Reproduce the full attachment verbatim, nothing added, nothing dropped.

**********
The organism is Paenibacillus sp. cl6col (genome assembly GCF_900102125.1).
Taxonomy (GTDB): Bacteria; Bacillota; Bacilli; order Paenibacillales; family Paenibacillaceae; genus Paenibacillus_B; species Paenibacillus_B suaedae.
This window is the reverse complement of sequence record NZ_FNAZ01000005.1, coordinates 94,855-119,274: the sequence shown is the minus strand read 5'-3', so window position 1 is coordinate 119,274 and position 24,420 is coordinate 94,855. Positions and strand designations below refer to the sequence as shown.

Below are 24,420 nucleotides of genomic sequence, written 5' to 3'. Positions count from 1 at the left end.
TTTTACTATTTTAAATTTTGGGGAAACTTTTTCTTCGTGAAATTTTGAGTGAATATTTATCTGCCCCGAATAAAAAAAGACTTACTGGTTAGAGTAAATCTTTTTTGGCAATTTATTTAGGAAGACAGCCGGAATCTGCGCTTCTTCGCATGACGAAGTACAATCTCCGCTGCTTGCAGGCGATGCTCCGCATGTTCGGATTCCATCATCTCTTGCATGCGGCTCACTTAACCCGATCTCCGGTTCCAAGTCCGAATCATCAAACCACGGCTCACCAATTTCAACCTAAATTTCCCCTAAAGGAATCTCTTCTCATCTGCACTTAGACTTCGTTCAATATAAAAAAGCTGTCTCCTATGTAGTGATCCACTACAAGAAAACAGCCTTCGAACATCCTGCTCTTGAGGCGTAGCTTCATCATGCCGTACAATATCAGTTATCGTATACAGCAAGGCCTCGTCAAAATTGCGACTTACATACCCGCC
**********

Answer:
The organism is Paenibacillus sp. cl6col (genome assembly GCF_900102125.1).
Taxonomy (GTDB): Bacteria; Bacillota; Bacilli; order Paenibacillales; family Paenibacillaceae; genus Paenibacillus_B; species Paenibacillus_B suaedae.
This window is the reverse complement of sequence record NZ_FNAZ01000005.1, coordinates 94,855-119,274: the sequence shown is the minus strand read 5'-3', so window position 1 is coordinate 119,274 and position 24,420 is coordinate 94,855. Positions and strand designations below refer to the sequence as shown.

Below are 24,420 nucleotides of genomic sequence, written 5' to 3'. Positions count from 1 at the left end.
TTTTACTATTTTAAATTTTGGGGAAACTTTTTCTTCGTGAAATTTTGAGTGAATATTTATCTGCCCCGAATAAAAAAAGACTTACTGGTTAGAGTAAATCTTTTTTGGCAATTTATTTAGGAAGACAGCCGGAATCTGCGCTTCTTCGCATGACGAAGTACAATCTCCGCTGCTTGCAGGCGATGCTCCGCATGTTCGGATTCCATCATCTCTTGCATGCGGCTCACTTAACCCGATCTCCGGTTCCAAGTCCGAATCATCAAACCACGGCTCACCAATTTCAACCTAAATTTCCCCTAAAGGAATCTCTTCTCATCTGCACTTAGACTTCGTTCAATATAAAAAAGCTGTCTCCTATGTAGTGATCCACTACAAGAAAACAGCCTTCGAACATCCTGCTCTTGAGGCGTAGCTTCATCATGCCGTACAATATCAGTTATCGTATACAGCAAGGCCTCGTCAAAATTGCGACTTACATACCCGCC